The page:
UK Government signs three year deal with Oracle


The UK Government has negotiated a new deal with Oracle, which will see the Silicon Valley giant provide software licences to a number of departments for the next three years.

The announcement was made today at the Cabinet Office, with John Collington, the Government's chief procurement officer, Liam Maxwell, director of ICT Futures in Whitehall and David Callaghan, senior vice president of technology at Oracle, all claiming savings of 75 million will be made by the end of this parliament.

"It has been recognised procurement can be used as an effective tool to secure Government priorities and a vehicle to support deficit reduction, and increasingly, economic growth," said Collington.

"With Oracle, the Crown has led the negotiations and Francis Maude [Minister for the Cabinet Office] has been personally committed."

The Government currently spends more than 200 million a year with Oracle, making it one of the largest vendors it deals with. As such, it is little surprise both Maude and Oracle's chief financial officer (CFO) Safra Catz, were involved in the nitty gritty of negotiations.

The main thrust of the new deal is to make the Government "a single, intelligent client." Rather than different departments buying their own software and services from Oracle, be it directly or through a systems integrator, all deals will be done through the Government's Procurement Office, enabling bulk buying, discounts and one set tariff.

"I am able to compare what it used to be like to buy Oracle in a department [previously having worked for the Home Office] and I made it my vow, if I ever got to this position, to simplify this process," added Collington.

Maxwell added: "It is a better deal, with better service but for less money and there are significant savings we are generating by doing things differently."

A significant feature of the deal is software licence sharing. Up until now, these have been purchased by individual departments at various prices, leading to wasted money and duplication. Some departments bought too many, others not enough, and there was no ability to switch ownership within Government.

As part of the agreement, software licenses can now be re-used across departments, removing the risk of individual IT divisions buying extras that are not needed or having to pay out for more when there are spares lying around unused.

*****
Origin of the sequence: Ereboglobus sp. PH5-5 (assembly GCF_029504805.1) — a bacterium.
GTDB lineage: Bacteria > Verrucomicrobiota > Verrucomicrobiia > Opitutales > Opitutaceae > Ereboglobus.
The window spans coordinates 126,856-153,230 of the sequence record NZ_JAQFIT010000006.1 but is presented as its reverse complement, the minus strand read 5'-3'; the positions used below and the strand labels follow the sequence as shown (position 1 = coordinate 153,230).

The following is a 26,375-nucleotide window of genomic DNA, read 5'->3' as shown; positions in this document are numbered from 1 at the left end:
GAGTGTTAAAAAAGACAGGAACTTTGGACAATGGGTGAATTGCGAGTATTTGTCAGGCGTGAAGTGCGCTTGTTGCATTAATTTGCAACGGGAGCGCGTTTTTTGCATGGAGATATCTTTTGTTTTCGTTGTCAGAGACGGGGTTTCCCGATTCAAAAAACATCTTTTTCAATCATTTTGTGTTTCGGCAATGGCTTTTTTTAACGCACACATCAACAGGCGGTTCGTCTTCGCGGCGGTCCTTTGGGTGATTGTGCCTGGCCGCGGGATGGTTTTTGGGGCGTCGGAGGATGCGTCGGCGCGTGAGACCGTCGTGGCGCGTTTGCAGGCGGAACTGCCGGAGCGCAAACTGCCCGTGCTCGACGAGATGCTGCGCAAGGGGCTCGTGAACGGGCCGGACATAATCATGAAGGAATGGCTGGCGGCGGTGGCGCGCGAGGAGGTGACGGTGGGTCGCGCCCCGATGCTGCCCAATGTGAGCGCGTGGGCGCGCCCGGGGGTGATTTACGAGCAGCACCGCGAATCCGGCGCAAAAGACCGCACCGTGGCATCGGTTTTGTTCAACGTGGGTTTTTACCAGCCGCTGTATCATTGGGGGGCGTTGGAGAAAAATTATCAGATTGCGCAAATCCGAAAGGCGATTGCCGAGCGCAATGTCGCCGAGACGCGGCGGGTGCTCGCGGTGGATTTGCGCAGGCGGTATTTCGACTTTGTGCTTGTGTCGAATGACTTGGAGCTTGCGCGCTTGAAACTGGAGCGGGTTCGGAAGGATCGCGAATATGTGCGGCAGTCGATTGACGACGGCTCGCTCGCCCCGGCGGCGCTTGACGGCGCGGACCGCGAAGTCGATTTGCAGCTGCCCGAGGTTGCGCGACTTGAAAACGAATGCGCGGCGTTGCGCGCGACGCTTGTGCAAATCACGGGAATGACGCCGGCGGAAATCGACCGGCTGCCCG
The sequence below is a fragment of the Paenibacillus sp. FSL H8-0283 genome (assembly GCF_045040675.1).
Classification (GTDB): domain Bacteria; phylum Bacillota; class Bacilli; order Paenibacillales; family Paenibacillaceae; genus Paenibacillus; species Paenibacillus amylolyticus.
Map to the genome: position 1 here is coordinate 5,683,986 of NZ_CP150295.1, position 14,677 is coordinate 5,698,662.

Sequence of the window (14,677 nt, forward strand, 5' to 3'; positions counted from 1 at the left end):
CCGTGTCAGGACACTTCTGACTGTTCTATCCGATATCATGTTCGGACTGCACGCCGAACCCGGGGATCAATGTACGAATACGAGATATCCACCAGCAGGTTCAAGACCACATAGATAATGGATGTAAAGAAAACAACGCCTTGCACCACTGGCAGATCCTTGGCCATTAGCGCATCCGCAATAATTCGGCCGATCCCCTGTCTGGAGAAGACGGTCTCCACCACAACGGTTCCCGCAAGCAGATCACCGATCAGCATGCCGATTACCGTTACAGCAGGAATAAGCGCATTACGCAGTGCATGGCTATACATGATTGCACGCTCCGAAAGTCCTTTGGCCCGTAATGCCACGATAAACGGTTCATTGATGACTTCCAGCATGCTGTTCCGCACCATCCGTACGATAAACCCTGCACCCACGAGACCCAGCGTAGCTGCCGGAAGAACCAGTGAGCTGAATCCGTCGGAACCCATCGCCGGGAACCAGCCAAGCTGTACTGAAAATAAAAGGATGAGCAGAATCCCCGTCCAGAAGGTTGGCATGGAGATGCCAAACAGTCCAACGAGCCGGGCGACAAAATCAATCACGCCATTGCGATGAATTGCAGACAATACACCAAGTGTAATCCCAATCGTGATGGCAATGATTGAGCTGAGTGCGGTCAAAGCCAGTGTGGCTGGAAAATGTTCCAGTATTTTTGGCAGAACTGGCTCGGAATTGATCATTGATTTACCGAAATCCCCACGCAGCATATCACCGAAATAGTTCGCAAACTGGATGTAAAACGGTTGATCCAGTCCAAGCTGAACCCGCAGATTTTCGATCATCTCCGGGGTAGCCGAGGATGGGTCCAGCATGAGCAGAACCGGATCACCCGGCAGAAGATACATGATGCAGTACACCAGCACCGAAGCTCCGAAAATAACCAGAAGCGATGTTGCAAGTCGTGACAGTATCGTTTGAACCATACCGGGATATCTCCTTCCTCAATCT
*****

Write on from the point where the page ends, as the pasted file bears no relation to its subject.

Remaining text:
The Government has also agreed set pricing with Oracle, which Maxwell told IT Pro would be fixed up until 2015. This again means spend on Oracle products can be kept simple and will encourage IT departments to go through the central procurement process to save money, rather than doing it the pricier, individual way.

Although the deal will cut a lot of costs from current deployments and save money for the tax payer, it is very different to the recent ICT strategy announced by the Government, which has had a focus on short term contracts and an emphasis on bringing in more small and medium businesses (SMBs), rather than the big legacy providers.

But when we questioned the leading civil servants, they defended the deal.

"We had an enormous amount of investment in this estate," Maxwell told IT Pro. "You have to pick your battles and cease momentum, and the cost savings justify that view."

Collington added: "This agreement signals the new way, working in single fashion and not departmental. This is the commercial reality we have understood and embraced that.

"Cloud, open source, these technologies give us a more level playing field. It is not based on the legacy but a new reality and we are comfortable with that."

The deal is relevant for software purchases only, rather than any of Oracle's hardware products, and initially only affects central Government departments, emergency services and the NHS.

Although Oracle is the first company the Government has gone public with, it reassured us there were other deals being done behind closed doors with rival software vendors.

"We are talking directly at high level with other vendors and [those deals] are on the way," concluded Maxwell.

Jennifer Scott

Jennifer Scott is a former freelance journalist and currently political reporter for Sky News. She has a varied writing history, having started her career at Dennis Publishing, working in various roles across its business technology titles, including ITPro. Jennifer has specialised in a number of areas over the years and has produced a wealth of content for ITPro, focusing largely on data storage, networking, cloud computing, and telecommunications.

Most recently Jennifer has turned her skills to the political sphere and broadcast journalism, where she has worked for the BBC as a political reporter, before moving to Sky News.